The United States is a democracy, where every citizen has the right to vote according to what is in his or her best interest. While that certainly pertains to each individual, it pertains even more so to members of a community with common interests – as any group that votes in common carries far more weight than an individual voting alone.
In the democratic system, elected officials put their constant effort into trying to pleasing voters who support them, or whose support they believe they can later win. Since its impractical for those running for public office to reach and convince individual supporters one by one, they work extremely hard to reach out to groups of voters who share a common set of interests and who they can appeal to as a group.
From the federal level on down to the state and local levels, groups like the NRA, AARP, labor unions, Evangelicals, environmentalists, etc., carry disproportionate political clout – for one reason, because these groups are organized, and because they vote in unison. This is true in every race- in competitive races this is even more true – voters organized into such groups can more than sway the election result.
While these large organized groups always have their own internal differences between individuals and even between subchapters – they still vote in unison. They don’t want to lose the political benefits that voting in unison brings. This is often referred to as “coalition politics.” Elected officials know this well, they see over and over that ignoring a major coalition can cost them their political career.
Coalition politics continue well past election time, to the nuts and bolts of governing – advocacy, legislation, regulation and funding.
Coalition politics is most important for minority groups, it can ensure that their needs don’t get lost amongst those of the majority population. This is true for voters in regions that are dwarfed by higher populated regions. For example, in N.J. the bulk of political power rests in the North Jersey counties of Essex and Union, which include major population centers like Jersey City, Hoboken, Union, and Newark. Officials in state government pay less attention to Central and South Jersey, and only do so when Central and South Jersey are part of large cohesive groups.
Unity is Especially Crucial for Lakewood
The dynamics of Lakewood circa 2017 are exceptionally unique, especially for a region like Ocean County, New Jersey. The frum community, in particular, is booming, bli ayin hora. The dynamics of Lakewood’s Torah community, with 30,000 children in private schools, with needs related to infrastructure, the challenges of growth, traffic, taxes, education funding, transportation, cultural sensitivity, social services, Shabbos and Yom Tov accommodations, etc., are unlike those dealt with by other New Jersey municipalities.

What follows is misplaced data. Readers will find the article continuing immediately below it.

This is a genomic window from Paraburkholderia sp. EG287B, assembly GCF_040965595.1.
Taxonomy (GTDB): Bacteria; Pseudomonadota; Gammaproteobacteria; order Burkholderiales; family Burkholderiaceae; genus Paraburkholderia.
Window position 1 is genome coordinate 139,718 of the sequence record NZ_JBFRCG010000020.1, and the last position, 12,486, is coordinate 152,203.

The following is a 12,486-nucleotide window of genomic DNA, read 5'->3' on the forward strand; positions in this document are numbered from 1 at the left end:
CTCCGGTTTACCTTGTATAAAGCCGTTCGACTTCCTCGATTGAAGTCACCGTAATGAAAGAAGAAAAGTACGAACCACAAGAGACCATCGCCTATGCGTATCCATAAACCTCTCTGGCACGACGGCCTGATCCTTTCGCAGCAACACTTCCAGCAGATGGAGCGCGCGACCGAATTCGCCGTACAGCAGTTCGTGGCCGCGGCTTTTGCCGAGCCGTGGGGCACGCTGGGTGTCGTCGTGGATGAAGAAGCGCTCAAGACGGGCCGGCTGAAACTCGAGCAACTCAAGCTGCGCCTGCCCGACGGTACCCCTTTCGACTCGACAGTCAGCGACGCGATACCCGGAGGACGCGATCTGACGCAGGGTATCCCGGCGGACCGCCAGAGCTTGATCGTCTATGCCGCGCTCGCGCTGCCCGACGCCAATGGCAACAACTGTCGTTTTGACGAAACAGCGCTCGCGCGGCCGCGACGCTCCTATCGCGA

As imperfect as it is at times, our municipal, county and state governments have become attuned to the needs of the Lakewood community. Our neighborhoods, Shuls, mosdos haTorah, shopping centers, and business sectors are booming and state of the art. The reason Lakewood and surrounding towns are able to accommodate our families is because with Siyata D’shmaya we spoke strongly with one voice- and the officials hear that voice – making our communities recognized around the world as being beautiful, hospitable and affordable places to raise a frum family according to the highest Torah ideals.
This cannot be taken for granted, nor is it guaranteed to stay this. Try contrasting that with what happens in Ocean Township, Toms River or Jackson when you want to open even one Shul or school, versus Lakewood, which has 150 Mosdos that are founded and run with no government hassle.
The same goes for Mikvahs, Shuls, Succahs, special ed, busing, and every area of communal life. We are blessed with a strong police-community relationship; with special Public Works accommodations before Pesach; with schools able to expand to educate our children; with Hatzalah as the only volunteer service in the state licensed to have paramedics; with agencies like the LRRC and LCSC as resources for social services; CHEMED for quality, affordable healthcare; the LSCW, and much more.